Jake is arrested and ordered to stand trial in Federal court but before he can be shipped off a squadron of alien planes appears in the sky besieging Absolution and making off with several of its terrified citizenry. In the course of the melee Jake’s wrist contraption wherever it came from reveals itself to be quite useful in defense against the alien invaders. Thrown by circumstances into an uneasy alliance with Dolarhyde he helps organize a posse to counter the otherworldly threat – and bring back the abductees if possible.
Cowboys & Aliens has many of the ingredients of a solid summer blockbuster but none in sufficient amounts to rate in a summer season crowded with bigger-budget (and better-crafted) spectacle. For a film with five credited screenwriters Cowboys & Aliens’ script is sorely lacking for verve or imagination. And what happened to the Favreau of Iron Man? The playful cheekiness that made those films so much fun is all but absent in this film which takes itself much more seriously than any film called Cowboys & Aliens has a right to. Dude you’ve got men on horses with six-shooters battling laser-powered alien crab people. Lighten up.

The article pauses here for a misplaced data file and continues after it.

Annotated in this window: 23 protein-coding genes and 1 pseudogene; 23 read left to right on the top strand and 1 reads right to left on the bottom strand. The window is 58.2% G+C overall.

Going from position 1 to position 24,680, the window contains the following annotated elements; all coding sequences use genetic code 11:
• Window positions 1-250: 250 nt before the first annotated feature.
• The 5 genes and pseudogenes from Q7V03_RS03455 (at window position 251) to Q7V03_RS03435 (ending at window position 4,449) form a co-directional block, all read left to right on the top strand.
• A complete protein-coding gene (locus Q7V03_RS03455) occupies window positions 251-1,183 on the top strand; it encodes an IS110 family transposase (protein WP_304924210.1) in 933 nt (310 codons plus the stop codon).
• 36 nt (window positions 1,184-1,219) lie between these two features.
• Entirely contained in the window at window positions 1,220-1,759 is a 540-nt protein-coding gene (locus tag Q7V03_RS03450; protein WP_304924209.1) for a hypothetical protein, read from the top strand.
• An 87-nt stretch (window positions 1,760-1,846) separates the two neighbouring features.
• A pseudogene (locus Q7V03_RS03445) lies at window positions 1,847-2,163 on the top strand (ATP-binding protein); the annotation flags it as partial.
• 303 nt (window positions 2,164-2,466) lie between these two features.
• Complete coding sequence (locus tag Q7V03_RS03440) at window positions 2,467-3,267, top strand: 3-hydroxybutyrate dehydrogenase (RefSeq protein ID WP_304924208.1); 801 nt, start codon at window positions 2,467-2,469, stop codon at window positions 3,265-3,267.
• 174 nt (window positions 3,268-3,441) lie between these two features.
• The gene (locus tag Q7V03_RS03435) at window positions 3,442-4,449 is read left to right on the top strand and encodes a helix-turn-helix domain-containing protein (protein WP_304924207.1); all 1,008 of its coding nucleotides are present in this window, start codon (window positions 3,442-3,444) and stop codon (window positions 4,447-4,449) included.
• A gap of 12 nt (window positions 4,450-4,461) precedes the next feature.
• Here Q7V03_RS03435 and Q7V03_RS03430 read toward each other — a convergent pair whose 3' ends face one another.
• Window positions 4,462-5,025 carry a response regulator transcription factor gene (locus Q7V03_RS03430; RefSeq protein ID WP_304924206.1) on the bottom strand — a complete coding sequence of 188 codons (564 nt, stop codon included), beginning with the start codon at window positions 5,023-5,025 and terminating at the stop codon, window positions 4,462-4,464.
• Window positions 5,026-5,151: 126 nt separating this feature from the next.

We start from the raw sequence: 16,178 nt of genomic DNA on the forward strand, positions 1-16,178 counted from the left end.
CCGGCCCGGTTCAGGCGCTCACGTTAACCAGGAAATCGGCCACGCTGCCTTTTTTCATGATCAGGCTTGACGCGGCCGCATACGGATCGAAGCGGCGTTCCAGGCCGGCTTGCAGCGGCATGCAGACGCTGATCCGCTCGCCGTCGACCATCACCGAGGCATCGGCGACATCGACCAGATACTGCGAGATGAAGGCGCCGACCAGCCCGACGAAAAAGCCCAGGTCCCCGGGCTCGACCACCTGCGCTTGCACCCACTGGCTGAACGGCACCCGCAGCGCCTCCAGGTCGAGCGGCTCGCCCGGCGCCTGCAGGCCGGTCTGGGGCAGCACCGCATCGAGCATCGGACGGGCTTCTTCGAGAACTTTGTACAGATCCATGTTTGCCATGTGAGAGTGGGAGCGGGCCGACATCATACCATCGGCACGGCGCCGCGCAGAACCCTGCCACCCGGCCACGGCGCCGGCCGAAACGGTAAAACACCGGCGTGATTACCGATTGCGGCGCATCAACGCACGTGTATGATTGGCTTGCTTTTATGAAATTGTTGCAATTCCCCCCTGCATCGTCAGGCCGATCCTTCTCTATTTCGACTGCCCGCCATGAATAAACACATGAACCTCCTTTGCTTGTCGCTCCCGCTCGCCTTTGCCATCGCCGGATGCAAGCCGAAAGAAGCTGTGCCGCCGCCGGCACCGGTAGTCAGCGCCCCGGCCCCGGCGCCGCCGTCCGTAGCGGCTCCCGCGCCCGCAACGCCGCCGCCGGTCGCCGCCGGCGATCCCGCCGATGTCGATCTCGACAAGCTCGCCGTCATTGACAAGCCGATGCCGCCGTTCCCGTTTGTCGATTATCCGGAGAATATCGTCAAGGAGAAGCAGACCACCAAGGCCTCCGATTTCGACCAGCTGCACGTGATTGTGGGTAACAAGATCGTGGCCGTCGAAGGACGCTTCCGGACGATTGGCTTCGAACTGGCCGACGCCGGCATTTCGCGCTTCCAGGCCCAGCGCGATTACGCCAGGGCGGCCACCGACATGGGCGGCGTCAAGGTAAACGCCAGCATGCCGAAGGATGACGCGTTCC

Craig certainly looks the part of the western anti-hero – his only rival in the area of rugged handsomeness is Viggo Mortensen – but his character is reduced to little more than an angry glare. And Wilde the poor girl is burdened with loads of clunky exposition. The two show promising glimpses of a romantic spark but their relationship remains woefully underdeveloped. Faring far better is Ford who gets not only the bulk of the film’s choicest lines but also its only touching subplot in which his character’s adopted Indian son played by Adam Beach quietly coaxes the humanity out of the grizzled old man.